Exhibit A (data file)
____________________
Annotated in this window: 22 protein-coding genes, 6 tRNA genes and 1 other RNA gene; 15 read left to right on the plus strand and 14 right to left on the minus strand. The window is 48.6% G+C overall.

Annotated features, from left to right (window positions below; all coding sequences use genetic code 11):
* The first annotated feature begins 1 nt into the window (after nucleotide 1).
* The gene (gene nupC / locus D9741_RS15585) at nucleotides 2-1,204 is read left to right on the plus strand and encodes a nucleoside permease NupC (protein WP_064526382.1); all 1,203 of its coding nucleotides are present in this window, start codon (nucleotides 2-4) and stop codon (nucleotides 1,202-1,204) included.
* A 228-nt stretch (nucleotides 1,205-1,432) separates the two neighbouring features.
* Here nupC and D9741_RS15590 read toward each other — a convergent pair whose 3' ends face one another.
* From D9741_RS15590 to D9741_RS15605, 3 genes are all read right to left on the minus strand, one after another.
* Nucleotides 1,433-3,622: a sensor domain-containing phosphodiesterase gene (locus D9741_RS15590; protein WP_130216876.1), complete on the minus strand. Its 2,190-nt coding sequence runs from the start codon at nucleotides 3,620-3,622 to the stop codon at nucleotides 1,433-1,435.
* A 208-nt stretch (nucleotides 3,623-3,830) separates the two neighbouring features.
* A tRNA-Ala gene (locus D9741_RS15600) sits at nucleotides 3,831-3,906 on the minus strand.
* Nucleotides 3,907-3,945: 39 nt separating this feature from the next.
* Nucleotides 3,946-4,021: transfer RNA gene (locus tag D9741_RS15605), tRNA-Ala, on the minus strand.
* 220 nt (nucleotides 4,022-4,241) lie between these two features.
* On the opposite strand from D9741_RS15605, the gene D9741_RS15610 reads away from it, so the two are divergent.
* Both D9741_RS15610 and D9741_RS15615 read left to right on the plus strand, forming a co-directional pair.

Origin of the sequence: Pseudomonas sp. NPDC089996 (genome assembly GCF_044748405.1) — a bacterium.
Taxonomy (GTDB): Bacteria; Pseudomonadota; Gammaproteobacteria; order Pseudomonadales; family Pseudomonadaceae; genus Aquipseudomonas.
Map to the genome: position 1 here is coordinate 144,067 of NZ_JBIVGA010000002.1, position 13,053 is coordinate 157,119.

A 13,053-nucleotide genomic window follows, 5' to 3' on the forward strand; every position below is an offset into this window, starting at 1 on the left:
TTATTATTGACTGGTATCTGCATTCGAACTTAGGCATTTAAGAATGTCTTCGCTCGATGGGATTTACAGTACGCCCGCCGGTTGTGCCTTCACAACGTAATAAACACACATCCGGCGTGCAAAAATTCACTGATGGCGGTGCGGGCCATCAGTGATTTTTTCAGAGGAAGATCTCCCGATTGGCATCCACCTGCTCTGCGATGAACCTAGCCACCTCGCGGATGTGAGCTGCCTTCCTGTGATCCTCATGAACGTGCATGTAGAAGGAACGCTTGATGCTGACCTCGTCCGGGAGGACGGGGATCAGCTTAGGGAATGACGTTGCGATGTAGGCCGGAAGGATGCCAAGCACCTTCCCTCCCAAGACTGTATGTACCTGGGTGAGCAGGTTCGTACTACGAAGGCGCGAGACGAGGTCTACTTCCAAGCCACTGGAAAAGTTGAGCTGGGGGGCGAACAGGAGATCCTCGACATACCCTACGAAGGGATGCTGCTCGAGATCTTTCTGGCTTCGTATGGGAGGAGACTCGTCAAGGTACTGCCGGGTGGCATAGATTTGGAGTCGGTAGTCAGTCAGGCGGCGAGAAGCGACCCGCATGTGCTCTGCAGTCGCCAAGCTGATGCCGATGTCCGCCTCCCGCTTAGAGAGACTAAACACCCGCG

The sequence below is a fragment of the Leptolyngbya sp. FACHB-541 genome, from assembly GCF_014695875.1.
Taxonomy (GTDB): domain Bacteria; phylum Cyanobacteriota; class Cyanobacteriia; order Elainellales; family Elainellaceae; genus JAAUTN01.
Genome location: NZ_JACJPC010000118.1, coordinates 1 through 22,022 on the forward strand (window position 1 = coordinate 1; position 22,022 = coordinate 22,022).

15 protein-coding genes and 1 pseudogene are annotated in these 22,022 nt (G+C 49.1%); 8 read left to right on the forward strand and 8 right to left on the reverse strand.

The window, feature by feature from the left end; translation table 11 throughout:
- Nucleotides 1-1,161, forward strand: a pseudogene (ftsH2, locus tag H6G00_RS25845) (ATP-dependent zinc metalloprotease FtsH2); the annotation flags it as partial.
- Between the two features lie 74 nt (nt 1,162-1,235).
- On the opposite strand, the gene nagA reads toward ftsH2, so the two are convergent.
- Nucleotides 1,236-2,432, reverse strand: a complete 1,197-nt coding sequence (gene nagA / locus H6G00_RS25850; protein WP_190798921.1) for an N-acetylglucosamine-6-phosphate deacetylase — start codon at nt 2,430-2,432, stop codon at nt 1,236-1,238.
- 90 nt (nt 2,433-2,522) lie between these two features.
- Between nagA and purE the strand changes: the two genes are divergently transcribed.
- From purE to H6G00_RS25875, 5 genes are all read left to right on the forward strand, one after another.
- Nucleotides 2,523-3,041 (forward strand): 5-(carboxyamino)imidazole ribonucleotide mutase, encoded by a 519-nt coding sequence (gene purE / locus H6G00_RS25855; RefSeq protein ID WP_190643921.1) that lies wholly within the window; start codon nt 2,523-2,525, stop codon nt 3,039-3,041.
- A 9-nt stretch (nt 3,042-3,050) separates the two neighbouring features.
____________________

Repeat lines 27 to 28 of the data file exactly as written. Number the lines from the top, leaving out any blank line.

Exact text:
- Between the two features lie 74 nt (nt 1,162-1,235).
- On the opposite strand, the gene nagA reads toward ftsH2, so the two are convergent.